Nadhim Zahawi is MP for Stratford On Avon.
The Queen’s Speech is always an important day in Westminster, as Ministers sets out their plans for the next Parliament. However, last week’s speech took even greater significance, because contained within it is the Government’s plan for Brexit as we face a rare two-year Parliament, as well as the policies to tackle so many other pressing issues we face as a nation.
Events like the Queen’s Speech provide concrete facts to grip on to and analyse, and a clear indicator of how the Government intends to lead our country. It is vital to pay attention to these facts, especially when all of us in politics can get too caught up in gossip and rumour, or the popular narrative of the day. We should beware being sucked into these narratives, since they seem to guide us wrongly more often than they are right of late. Perhaps we’ll find it more useful to just look at the facts rather than listen to the punditry.
I hoped that Britain would leave the European Union: however, I am sure that even most Brexiteers found themselves too often swayed by the popular narrative that leaving couldn’t happen. We all know how that turned out. After the referendum, everyone seemed equally certain that angry Remainers would unite behind anti-Brexit parties like the Liberal Democrats and fight the result. Instead the Lib Dems lost votes, and 85 per cent of the electorate voted for parties that embraced Brexit. YouGov data shows that only 21 per cent of people still do not support leaving the EU.
Now after the Conservatives unexpectedly underperformed in the election, the narrative has switched again. The current flavour of the week is the idea that the general population has suddenly embraced Chavista socialism, and the nation stands ready to sweep Jeremy Corbyn into Downing Street. Beware the narrative. The facts are so much more important.
Our party did not fail to retain our majority because of a tidal wave of youthful revolutionaries, who wish to seize the means of production and spend until the nation drops. Everyone knows there is no magic money tree, and people are rightly suspicious of Labour’s policies. Everyone knows you need a strong economy to build strong public services. And everyone knows that increasing debt only leaves the next generation with greater bills to pay.
Instead, what truly damaged us was that we did not fully convince those who worry about how they’re going to make their next paycheck last until the end of the moth. Those who have long given up on hope of saving for a deposit for a house, because prices rise so fast it would take decades to save the tens of thousands needed for a deposit. Those who wonder if the Government has a plan to prioritise jobs and growth through a difficult Brexit negotiation.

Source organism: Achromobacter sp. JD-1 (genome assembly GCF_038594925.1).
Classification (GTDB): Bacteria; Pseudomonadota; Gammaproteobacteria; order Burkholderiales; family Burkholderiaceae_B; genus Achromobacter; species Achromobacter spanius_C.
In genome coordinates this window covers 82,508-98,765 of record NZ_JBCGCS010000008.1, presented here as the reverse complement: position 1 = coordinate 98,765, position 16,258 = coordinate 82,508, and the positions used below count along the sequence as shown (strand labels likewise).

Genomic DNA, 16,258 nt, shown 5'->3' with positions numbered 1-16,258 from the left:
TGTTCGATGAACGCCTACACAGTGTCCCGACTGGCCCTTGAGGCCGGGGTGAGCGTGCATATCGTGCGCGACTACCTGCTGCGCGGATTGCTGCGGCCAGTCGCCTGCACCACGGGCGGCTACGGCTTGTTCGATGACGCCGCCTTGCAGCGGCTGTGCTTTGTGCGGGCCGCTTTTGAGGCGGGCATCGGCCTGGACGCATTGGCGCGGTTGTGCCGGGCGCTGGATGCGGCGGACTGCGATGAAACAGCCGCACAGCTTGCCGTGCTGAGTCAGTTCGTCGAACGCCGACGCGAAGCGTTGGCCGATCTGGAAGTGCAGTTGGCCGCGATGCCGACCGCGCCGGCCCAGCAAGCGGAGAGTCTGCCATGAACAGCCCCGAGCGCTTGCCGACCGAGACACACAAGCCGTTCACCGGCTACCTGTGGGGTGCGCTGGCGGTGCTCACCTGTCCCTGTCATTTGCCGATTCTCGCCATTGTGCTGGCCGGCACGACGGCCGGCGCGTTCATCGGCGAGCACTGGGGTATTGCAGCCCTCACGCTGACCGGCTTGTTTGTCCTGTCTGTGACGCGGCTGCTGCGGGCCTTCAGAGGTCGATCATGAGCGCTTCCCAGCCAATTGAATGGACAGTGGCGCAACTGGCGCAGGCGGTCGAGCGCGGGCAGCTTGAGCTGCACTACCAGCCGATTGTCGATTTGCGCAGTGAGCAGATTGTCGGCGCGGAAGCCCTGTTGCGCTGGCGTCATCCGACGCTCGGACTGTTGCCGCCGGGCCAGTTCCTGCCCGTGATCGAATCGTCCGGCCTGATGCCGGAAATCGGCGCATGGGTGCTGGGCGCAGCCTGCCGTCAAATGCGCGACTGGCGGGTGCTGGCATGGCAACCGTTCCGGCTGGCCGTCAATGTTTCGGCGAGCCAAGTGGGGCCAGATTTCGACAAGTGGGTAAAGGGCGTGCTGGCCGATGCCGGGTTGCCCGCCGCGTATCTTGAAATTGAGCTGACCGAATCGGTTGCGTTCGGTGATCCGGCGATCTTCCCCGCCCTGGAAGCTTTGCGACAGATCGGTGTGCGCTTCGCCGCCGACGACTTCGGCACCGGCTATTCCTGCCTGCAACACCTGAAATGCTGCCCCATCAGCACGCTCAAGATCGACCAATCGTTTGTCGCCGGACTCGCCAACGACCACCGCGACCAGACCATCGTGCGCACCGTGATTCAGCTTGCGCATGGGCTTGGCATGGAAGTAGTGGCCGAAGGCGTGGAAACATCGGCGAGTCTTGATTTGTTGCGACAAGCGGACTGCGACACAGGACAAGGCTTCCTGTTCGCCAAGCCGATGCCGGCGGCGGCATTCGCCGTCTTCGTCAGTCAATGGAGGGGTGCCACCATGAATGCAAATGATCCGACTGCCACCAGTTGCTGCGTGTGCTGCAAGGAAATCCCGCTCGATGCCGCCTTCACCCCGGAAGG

Corbyn’s dismal performance last week from the dispatch box was a helpful reminder, to those who have forgotten, of how incapable he is in his current job and how unfit he would be as a Prime Minister. And the Speech set out how the Conservatives have the policies to help those people.
But we need to become better at selling them to the British people. The Speech contains plans to ban unfair tenant fees, promote fairness and transparency in the housing market and ensure that homes can be built. It contained plans to tackle unfair practices in the energy market to help reduce energy bills. It promised good, properly funded schools, the provision of skills so our children can achieve in the high skilled, high wage jobs of the future, and an increasing living wage for those in work.
And, just as importantly, it set out the start of our plan to transition from the European Union. The Speech started by addressing Brexit, and gave the subject its due prominence. We need to create the widest possible consensus for our future outside the EU, while providing certainty for business and individuals. I thought the Prime Minister’s offer on the rights of European citizens in the UK that has followed on Thursday is a good start. We need the deep and special partnership the Government that talks about as we set ourselves on a new path in a globalised world. Although I firmly believe we must not allow ourselves to be distracted from the other vital tasks we must undertake, and injustices we must tackle, it is right that the Government gives Brexit the attention it needs. If we do not get this right, then little else will be able to fall into place.
The Queen’s Speech provided us with facts. This is what the Government has told us it wants to do. I think it’s a convincing offer to the British people, but we have to make sure it’s not just an offer: it has to be delivered. If we make the Britain set out by the Government last week a reality, we’ll soon see the narrative change again.